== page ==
davenmidtownposted 6 years agoin reply to this

      It is the constant battle that has held back progress... if that battle is a tool, then control of the congress is essential for movement to go forward. Part of the problem I see in fixing the economy is the speed in which the government moves.

    2. Mitch Alan profile image80
      Mitch Alanposted 6 years agoin reply to this

      Obama had a Democrat controlled Congess for 2 years...and he did implement his plans and they have failed. How can you say, "had they been allowed to work"?

    3. Nathan Orf profile image78
      Nathan Orfposted 6 years agoin reply to this

      Obama's plans did work, as far as they have gone. He saved the auto-industry, in case you hadn't noticed. I didn't see any Republicans on his side then, and they have just stood in the way ever sense.  The Republicans don't have a stellar record.

    4. Mitch Alan profile image80
      Mitch Alanposted 6 years agoin reply to this

      GM bailout was a farce. Tax payers are still on the hook, to the tune of over $42 Billion. A legal backruptcy would have allowed for either a restructuring or selling off. Ford & other would have picked up for the demand. Shell game is what it wa

    5. Nathan Orf profile image78
      Nathan Orfposted 6 years agoin reply to this

      Tell all of that to the millions who would have been unemployed if GM and Chrysler went into bankruptcy. It is apparent that you do not live in Ohio.

    6. davenmidtown profile image89
      davenmidtownposted 6 years agoin reply to this

      I find the whole auto bail-out interesting... we scream american made products...but those products are not really made in the USA... we can look at FLint MI to see that...Yes there are US workers but there should have been a lot more US workers.

    7. Mitch Alan profile image80
      Mitch Alanposted 6 years agoin reply to this

      Dealerships were closed. We still have a million less people working than when Obama took office. It bailed out the AUW and put Americans on the hook for $42 B. Bailouts failed. We are worse than 4 years ago.

    8. davenmidtown profile image89
      davenmidtownposted 6 years agoin reply to this

      Part of this is tied to the banking world too... much like the housing market where people are given loans they do not qualify for with high interest rates... either way the banks win....

    9. Nathan Orf profile image78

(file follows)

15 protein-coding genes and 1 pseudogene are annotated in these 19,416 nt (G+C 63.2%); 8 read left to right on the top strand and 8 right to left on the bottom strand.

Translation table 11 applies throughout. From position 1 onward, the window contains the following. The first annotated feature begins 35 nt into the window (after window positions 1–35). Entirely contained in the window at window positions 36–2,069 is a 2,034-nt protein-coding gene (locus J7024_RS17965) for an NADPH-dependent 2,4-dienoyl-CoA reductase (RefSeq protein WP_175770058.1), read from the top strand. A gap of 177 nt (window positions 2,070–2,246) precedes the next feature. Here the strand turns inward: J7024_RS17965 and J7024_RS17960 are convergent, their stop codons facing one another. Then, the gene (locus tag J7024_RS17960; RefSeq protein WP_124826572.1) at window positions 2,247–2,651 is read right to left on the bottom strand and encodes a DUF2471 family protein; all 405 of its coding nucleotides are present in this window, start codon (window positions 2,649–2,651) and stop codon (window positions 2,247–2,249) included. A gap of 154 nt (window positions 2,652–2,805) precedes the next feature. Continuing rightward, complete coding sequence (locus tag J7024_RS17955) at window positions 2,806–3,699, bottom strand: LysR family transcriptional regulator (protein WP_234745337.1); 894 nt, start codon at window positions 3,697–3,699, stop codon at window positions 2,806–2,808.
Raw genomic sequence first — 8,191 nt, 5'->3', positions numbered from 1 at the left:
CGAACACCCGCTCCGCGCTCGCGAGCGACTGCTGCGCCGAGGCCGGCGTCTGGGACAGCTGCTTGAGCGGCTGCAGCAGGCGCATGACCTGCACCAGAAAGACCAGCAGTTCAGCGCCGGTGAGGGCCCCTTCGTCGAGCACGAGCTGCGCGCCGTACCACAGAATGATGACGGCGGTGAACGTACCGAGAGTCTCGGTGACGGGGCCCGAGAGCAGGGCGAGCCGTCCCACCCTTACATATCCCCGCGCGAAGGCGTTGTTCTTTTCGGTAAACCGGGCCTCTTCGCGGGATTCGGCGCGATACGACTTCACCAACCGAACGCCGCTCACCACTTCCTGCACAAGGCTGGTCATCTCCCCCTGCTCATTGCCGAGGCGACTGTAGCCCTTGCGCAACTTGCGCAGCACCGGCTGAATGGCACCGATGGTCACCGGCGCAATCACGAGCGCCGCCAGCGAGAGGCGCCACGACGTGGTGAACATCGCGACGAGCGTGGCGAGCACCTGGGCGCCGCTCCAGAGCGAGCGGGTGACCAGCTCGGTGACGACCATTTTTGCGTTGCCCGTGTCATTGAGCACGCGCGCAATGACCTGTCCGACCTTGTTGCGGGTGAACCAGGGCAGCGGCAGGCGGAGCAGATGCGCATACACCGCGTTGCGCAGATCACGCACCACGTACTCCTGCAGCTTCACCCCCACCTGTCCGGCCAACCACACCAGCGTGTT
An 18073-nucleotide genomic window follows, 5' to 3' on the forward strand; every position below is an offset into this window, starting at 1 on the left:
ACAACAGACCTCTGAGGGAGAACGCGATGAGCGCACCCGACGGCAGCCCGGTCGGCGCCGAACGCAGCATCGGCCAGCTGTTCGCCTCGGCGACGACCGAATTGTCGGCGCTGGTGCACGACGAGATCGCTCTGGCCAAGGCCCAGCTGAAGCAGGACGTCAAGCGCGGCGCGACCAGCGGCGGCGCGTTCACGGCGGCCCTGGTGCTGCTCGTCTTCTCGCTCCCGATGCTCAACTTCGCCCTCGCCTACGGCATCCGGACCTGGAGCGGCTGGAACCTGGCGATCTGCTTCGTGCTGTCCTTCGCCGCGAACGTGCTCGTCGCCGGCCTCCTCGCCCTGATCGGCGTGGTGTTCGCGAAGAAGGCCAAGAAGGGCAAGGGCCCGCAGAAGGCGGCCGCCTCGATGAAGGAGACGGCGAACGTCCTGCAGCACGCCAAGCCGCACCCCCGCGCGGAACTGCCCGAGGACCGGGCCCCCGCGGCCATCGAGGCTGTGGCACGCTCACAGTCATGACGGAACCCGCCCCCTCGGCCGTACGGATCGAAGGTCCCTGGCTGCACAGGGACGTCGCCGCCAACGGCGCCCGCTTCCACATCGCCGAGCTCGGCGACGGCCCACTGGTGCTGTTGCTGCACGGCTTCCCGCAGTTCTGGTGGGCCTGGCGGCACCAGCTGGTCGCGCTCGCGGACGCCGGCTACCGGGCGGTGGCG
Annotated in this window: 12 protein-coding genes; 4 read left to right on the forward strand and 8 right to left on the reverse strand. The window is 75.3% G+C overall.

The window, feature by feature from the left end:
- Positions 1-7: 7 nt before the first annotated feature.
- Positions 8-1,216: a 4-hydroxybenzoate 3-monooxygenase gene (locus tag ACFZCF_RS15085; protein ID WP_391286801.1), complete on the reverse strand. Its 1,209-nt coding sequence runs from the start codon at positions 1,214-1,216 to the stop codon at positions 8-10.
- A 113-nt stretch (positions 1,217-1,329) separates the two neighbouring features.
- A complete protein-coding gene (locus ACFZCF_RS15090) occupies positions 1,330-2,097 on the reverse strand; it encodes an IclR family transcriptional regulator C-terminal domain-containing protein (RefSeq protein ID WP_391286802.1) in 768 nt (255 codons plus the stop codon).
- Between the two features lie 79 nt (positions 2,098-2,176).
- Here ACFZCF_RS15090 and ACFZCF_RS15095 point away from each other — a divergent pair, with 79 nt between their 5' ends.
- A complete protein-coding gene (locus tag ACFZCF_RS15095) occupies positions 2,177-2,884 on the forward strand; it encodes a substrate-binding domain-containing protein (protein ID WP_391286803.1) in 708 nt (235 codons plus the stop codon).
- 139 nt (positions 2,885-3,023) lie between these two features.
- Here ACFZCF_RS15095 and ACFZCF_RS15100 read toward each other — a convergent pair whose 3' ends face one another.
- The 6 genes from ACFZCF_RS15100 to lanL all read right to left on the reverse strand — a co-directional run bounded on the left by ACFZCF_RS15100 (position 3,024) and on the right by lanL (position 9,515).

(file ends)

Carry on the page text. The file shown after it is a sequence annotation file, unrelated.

Nathan Orfposted 6 years agoin reply to this

      Actually, I think its interesting that the stimulus was signed by George W. Bush. Typical Republicans. Blaming Obama for something that Bush did. Indeed, the individual pieces and parts were not American made, but the automobiles were.

    10. davenmidtown profile image89
      davenmidtownposted 6 years agoin reply to this

      assembled in America by foreign parts is not American made in my book. When I buy a Ford and it says Made in Mexico, Made in Canada... I want to send it back to the factory for something made in America...

    11. Kathleen Cochran profile image81
      Kathleen Cochranposted 6 years agoin reply to this

      When people say Obama has no record to run on, I wonder where they have been the last four years?  I'm not voting for any more governors either, and I'm not willing to hand the government back to a party that has been only obstructionist.

    12. Mitch Alan profile image80
      Mitch Alanposted 6 years agoin reply to this

      Nathan, I was against both bailouts; those under Bush and under Obama, as there was more than one. The government doesn't have the Constitutional authority to do what was don't and to boot...it failed. $42 billion still on the tax payer.

    13. profile image0
      Larry Wallposted 6 years agoin reply to this

      I have to disagree. I think Congress is the big problem facing our country right now. They are too partisan, too selfish and do not work hard enough at solving problems. The rules are ridiculous and need a complete overhaul.

    14. ib radmasters profile image59
      ib radmastersposted 6 years agoin reply to this

      Nathan

      I have to disagree with all your argument here because none of them are true.

      Neither stimulus package that added up to over 1.5 trillion dollars did anything useful. It was suppose to stimulate the economy, and the economy is not stimulated